April 13, 2021 Share
What Does It Mean to Be HIPAA Compliant?
Hospitals, insurance companies and healthcare providers acquire and utilize Protected Health Information (PHI), or a person’s healthcare data during care and service. As more health care providers began using more electronic records and other technologies- it became important for patient medical information to be protected. In response, the Federal government passed legislation to create these safeguards- Health Insurance Portability and Accountability Act (HIPAA). Considering that these are sensitive data, there is, thus, a need to ensure compliance with safeguards to protect private and sensitive patient data.
In case of failure to comply with HIPAA safeguards, covered entities are subject to a hefty penalties including fines and loss of Federal payments. To avoid getting fined, these entities should bear in mind what it means to be HIPAA Compliant.
So, what does it mean to be HIPAA Compliant? Read on to know more.
What is HIPAA Compliance?
HIPAA stands for Health Insurance Portability and Accountability Act. HIPAA Compliance is the process by which covered entities need to protect and secure a patient’s healthcare data or Protected Health Information. You need to know 1) who is subject to HIPAA guidelines; 2) What data is subject to HIPAA guidelines; 3) What can you do with data subject to HIPAA guidelines?
HIPAA Compliance Checklist
To be HIPAA Compliant, here are the things you need to follow:
- Who is subject to HIPAA: You need to determine that you are covered by the Privacy Rule. Note that the rule protects individual healthcare data by regulating the activities of covered entities for all practices. Such coverage includes but is not limited to practices by doctors, nurses, lawyers and insurance providers. If you are a medical provider, you might be subject to HIPAA.
- What Data is subject to HIPAA: These are data identified as ‘individually identifiable health information’ which are part of Protected Health Information by the HIPAA. The following are among the information protected by HIPAA:
- Date of Birth
- Date of Death
- Contact Information
- Social Security number
- Medical Records
- Biometric data
The Privacy Rule is the foundation to which the HIPAA anchors its rules. It explains the circumstances which authorized personnel access Protected Health Information. The same rule provides safeguards for the protection of the privacy of healthcare data from patients. It also sets limitations for access and use of said data.
The HIPAA Privacy Rule also establishes certain rights which patients have over their Protected Health Information.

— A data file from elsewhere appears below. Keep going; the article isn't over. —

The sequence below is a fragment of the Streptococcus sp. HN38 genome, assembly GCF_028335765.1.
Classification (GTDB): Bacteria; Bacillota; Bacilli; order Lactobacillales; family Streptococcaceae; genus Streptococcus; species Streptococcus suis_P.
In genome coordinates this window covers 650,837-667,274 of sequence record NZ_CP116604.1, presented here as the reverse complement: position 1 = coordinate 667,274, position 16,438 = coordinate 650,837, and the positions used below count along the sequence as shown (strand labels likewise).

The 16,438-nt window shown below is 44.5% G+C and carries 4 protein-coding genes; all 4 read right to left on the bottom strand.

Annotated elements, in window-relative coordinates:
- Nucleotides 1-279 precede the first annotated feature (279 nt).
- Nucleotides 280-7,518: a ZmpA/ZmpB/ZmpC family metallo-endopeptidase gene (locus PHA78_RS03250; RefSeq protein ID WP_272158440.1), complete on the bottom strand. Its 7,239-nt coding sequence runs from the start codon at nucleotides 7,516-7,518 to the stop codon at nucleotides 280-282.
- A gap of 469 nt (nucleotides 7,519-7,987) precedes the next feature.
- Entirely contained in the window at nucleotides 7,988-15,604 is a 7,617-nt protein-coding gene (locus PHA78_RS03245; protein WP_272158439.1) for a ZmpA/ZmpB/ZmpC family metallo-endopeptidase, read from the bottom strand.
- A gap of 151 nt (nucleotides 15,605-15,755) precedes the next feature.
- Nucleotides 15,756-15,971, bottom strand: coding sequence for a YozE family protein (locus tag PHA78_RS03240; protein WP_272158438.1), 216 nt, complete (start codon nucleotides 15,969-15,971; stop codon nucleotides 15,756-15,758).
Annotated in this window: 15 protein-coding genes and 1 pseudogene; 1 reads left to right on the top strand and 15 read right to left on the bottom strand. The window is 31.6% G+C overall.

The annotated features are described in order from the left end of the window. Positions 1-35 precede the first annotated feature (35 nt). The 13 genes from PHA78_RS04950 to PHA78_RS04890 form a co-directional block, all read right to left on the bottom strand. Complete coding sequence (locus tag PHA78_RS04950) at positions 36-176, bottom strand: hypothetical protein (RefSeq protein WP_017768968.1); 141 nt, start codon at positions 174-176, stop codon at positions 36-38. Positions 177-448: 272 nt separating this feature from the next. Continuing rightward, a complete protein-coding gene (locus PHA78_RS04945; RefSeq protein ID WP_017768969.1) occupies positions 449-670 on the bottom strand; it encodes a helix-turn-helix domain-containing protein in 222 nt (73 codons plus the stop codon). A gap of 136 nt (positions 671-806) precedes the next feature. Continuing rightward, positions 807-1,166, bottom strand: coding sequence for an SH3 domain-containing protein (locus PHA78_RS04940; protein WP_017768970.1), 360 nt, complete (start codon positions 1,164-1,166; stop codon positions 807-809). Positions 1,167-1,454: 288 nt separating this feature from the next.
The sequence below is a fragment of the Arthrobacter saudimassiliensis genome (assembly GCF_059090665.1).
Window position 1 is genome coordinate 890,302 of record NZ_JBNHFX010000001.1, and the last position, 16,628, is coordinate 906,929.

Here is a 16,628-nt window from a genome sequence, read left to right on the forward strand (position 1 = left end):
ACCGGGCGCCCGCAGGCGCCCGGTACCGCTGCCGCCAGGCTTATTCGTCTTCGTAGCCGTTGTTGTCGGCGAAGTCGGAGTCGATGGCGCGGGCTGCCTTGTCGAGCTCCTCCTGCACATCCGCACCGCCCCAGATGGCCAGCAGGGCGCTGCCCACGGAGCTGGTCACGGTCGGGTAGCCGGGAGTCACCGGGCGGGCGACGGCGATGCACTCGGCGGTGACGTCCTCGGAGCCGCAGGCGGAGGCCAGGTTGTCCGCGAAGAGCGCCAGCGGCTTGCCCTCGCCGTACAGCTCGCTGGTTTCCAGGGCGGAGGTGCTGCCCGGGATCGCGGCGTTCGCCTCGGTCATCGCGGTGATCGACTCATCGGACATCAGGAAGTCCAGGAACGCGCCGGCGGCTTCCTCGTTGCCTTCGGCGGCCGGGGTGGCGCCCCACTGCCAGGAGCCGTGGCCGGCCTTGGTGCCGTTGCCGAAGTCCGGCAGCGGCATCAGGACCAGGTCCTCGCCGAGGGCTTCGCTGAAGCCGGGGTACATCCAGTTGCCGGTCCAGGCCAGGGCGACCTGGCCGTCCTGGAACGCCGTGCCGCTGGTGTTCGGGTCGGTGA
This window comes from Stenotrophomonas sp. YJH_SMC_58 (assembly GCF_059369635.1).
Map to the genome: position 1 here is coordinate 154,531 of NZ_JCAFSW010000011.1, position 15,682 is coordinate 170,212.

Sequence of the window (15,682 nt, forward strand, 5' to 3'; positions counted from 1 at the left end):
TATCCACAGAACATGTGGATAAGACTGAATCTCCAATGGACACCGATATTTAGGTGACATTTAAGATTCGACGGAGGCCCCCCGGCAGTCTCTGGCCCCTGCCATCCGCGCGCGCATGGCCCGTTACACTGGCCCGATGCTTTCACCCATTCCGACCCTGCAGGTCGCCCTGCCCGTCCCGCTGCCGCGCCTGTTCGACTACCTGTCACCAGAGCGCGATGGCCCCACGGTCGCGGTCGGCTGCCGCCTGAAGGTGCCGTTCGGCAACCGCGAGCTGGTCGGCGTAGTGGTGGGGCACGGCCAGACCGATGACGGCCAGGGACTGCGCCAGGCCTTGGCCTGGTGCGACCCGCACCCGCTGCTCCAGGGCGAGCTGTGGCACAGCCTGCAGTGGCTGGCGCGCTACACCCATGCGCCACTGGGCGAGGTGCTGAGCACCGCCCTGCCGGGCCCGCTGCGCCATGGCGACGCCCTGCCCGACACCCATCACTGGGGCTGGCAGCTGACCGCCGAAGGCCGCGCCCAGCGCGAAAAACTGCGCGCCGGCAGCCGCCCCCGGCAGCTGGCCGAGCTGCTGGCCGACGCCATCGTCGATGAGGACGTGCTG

Avoid HIPAA Violations
The most common violations are those committed internally, not data breaches or outsider hack. They usually stem from negligence and laxity in complying with the Privacy Rule. Common HIPAA Violations include:
- Posting PHI on the internet
- Discussing PHI in public
- Erroneously sending PHI
- Office break-ins
- Cyberattacks and data breaches
Part of complying with HIPAA is staying updated on HIPAA changes. Numerous HIPAA changes are expected to occur this year, especially with the onset of the COVID-19 Pandemic. Consequently, you need to keep abreast of its developments to update your cybersecurity measures, but also your internal business practices.
If you have staff working remotely- what HIPAA issues might arise?
For 2021, the following are a few of the expected updates:
Allowing patients to check Protected Health Information personally and take notes or photographs of the data. Covered entities must apprise the public of their estimated fee schedules on their websites. Expanding the definition of healthcare operations to include care coordination and case management.
Even if you are HIPAA compliant at present, it is an ever-changing landscape.
HIPAA was created as a device to ensure that patient’s Protected Health Information is secure and kept private. The penalties are steep for non-compliance and breaches may also trigger State law privacy issues as well. Reach out to a data privacy attorney for advice and counsel.
Contact Timothy Shields at:
Phone: 833-830-HELP (4357)
DISCLAIMER: This article is provided as a courtesy and is intended for the general information of the matters discussed above and should not be relied upon as legal advice. Neither Kelley Kronenberg, nor its individual attorneys or staff, are responsible for errors, omissions and/or typographical errors – always seek competent legal counsel.